People’s Law School has updated its booklet Human Trafficking in Canada. This 16-page booklet is for community workers, teachers and others who want to help their communities learn more about human trafficking. The booklet explains what human trafficking is, what the law says about it, and what you can do. New with this second edition are warning signs indicating that someone may be a trafficked person, may be living in domestic servitude, or is being sexually exploited.
Two recent reports on legal needs consider the role technology and access to legal information play in helping people work through legal problems.
A recent report from Ontario looks at the everyday legal problems of low and middle-income earners in that province. “Listening to Ontarians: Report of the Ontario Civil Legal Needs Project” (PDF, 1.9MB) finds that one in three low and middle-income Ontarians reported having a non-criminal legal problem in the past three years. The range of problems included disputes between divorcing couples, wrongful dismissal, eviction from housing, personal injury, and consumer debt.
When faced with a legal problem, the top three places people seek assistance and information from are:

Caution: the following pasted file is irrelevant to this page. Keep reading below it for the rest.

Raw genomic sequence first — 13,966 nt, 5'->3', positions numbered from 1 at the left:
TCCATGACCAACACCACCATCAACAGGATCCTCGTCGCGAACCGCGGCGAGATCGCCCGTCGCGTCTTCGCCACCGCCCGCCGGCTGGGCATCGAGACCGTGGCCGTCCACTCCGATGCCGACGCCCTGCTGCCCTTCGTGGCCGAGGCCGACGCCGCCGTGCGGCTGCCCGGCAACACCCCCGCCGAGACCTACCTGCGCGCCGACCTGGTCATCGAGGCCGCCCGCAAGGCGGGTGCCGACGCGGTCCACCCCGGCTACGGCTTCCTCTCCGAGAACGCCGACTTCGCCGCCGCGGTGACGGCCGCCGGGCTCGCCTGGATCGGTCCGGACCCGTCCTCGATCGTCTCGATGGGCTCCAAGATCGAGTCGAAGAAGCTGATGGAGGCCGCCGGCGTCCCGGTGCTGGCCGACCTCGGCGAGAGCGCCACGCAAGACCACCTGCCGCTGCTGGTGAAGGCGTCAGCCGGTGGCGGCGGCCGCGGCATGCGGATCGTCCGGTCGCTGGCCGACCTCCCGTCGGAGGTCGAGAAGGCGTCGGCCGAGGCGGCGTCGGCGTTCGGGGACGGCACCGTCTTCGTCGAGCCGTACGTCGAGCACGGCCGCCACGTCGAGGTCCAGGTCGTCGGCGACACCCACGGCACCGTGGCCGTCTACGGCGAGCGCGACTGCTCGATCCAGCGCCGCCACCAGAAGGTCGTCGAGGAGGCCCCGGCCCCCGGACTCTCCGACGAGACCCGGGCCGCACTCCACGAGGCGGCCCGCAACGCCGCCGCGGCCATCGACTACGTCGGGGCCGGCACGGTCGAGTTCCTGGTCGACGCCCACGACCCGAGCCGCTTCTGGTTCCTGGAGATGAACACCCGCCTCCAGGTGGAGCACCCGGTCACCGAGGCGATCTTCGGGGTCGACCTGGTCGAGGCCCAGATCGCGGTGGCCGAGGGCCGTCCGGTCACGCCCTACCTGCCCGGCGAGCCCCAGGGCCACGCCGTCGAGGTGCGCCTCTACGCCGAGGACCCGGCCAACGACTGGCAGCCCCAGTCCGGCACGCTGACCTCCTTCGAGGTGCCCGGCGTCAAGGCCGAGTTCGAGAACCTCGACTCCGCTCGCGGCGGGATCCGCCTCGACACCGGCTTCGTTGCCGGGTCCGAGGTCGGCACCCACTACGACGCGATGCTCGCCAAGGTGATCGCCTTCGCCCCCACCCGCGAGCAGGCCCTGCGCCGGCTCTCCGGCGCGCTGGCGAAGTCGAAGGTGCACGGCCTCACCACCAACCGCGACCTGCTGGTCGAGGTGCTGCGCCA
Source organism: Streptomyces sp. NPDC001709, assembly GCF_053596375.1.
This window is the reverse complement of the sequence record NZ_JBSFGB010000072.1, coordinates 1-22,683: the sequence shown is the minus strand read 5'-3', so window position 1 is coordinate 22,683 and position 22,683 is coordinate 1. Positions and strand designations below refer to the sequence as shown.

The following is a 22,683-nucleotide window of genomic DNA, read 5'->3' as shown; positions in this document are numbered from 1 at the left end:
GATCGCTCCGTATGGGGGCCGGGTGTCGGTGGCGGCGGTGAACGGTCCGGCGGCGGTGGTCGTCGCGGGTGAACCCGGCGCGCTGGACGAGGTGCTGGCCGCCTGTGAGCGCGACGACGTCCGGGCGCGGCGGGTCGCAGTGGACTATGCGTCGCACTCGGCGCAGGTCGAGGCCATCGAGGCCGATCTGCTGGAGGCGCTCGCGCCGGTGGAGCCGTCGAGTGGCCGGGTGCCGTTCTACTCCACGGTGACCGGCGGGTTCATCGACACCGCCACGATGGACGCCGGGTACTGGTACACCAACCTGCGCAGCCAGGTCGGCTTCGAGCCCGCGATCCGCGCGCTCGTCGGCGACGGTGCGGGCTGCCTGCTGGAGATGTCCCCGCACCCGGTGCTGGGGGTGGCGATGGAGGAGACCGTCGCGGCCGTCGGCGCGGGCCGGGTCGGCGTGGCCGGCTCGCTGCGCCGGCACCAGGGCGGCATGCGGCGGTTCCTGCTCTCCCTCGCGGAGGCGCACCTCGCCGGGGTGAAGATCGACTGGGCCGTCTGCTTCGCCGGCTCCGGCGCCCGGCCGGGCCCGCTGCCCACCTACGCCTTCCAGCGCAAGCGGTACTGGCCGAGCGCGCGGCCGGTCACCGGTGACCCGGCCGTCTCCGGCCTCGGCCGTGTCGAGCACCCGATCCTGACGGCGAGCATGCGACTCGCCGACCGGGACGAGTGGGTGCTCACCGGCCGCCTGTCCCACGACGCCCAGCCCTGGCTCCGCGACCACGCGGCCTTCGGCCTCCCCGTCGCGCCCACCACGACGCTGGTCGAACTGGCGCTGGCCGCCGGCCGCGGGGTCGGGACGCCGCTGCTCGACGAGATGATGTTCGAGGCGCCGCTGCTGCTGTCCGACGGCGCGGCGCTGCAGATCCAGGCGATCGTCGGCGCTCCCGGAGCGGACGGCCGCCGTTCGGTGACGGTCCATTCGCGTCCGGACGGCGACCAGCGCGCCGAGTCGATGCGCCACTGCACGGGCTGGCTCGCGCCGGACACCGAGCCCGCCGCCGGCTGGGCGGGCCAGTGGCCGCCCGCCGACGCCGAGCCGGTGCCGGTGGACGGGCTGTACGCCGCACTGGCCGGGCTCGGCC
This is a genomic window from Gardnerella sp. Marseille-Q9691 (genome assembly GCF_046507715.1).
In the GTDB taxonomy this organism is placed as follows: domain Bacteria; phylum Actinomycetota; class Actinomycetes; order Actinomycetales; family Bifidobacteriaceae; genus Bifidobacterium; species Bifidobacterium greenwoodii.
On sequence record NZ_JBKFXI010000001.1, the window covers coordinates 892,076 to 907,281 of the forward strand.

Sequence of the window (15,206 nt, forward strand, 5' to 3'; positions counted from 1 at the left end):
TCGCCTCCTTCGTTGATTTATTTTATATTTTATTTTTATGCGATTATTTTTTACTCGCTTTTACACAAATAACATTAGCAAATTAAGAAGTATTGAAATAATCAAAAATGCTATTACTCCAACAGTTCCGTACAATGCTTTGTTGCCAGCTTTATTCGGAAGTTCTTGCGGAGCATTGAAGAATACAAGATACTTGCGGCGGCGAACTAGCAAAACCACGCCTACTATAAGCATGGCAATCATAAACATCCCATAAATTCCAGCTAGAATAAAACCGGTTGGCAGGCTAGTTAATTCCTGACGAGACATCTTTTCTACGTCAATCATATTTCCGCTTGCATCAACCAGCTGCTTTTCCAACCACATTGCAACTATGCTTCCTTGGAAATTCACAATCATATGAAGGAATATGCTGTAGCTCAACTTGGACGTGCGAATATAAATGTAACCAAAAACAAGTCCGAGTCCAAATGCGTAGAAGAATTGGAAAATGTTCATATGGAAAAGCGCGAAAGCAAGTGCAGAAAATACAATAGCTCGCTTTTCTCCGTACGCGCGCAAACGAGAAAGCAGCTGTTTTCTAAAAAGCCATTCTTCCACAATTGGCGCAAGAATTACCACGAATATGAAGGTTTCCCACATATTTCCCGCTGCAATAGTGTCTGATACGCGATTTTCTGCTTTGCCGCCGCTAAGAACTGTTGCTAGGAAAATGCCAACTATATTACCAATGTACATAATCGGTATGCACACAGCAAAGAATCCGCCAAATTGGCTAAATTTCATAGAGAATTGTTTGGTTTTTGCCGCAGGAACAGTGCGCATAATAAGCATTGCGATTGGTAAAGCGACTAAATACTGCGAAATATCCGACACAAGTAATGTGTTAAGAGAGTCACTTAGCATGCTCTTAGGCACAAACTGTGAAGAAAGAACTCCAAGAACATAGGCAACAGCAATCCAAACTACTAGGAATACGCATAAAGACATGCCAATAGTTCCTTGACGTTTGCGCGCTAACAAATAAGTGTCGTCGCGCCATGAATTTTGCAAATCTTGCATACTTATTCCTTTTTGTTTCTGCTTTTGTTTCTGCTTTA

- a lawyer in private practice
- friends or relatives
- the Internet
The report finds that Internet penetration is relatively high among low and middle-income Ontarians, with 84 per cent having access to the Internet at home, work, school or somewhere else. Among those who sought self-help through the Internet, almost 9 in 10 found this assistance to be at least somewhat helpful. The report concludes:
“Technology holds great promise in expanding the reach of affordable legal information, advice and representation. The resources provided through [websites from several legal organizations in Ontario] and other online sources of advice, information, and referrals suggests the potential of the Internet for empowering individuals to engage in self-help. Provided that the websites are accessible, online resources can enable individuals to self-select the right level of legal assistance for their problem.”
Meanwhile, as part of its renewed approach to advancing access to justice, the Canadian Bar Association has released a 125-page research report, “Moving Forward on Legal Aid: Research on Needs and Innovative Approaches” (PDF, 1.6MB).
The report summarizes recent research, both in Canada and internationally, into the legal problems experienced by the poor and nearly poor. It concludes that a majority of low-income people experience legal problems that make their day-to-day lives more difficult, and yet continue to have no meaningful access to legal advice and assistance in many civil legal matters. Access to legal information has improved:
“The greatest strides have been in the area of access to legal information and there have been many important developments in this field both in terms of harnessing technology, be it via telephones or websites, and in terms of creating resources for SRLs.”
But much work remains to be done. The report calls for reform to the legal aid system, support for “access to justice communities”, and expanded pro bono services.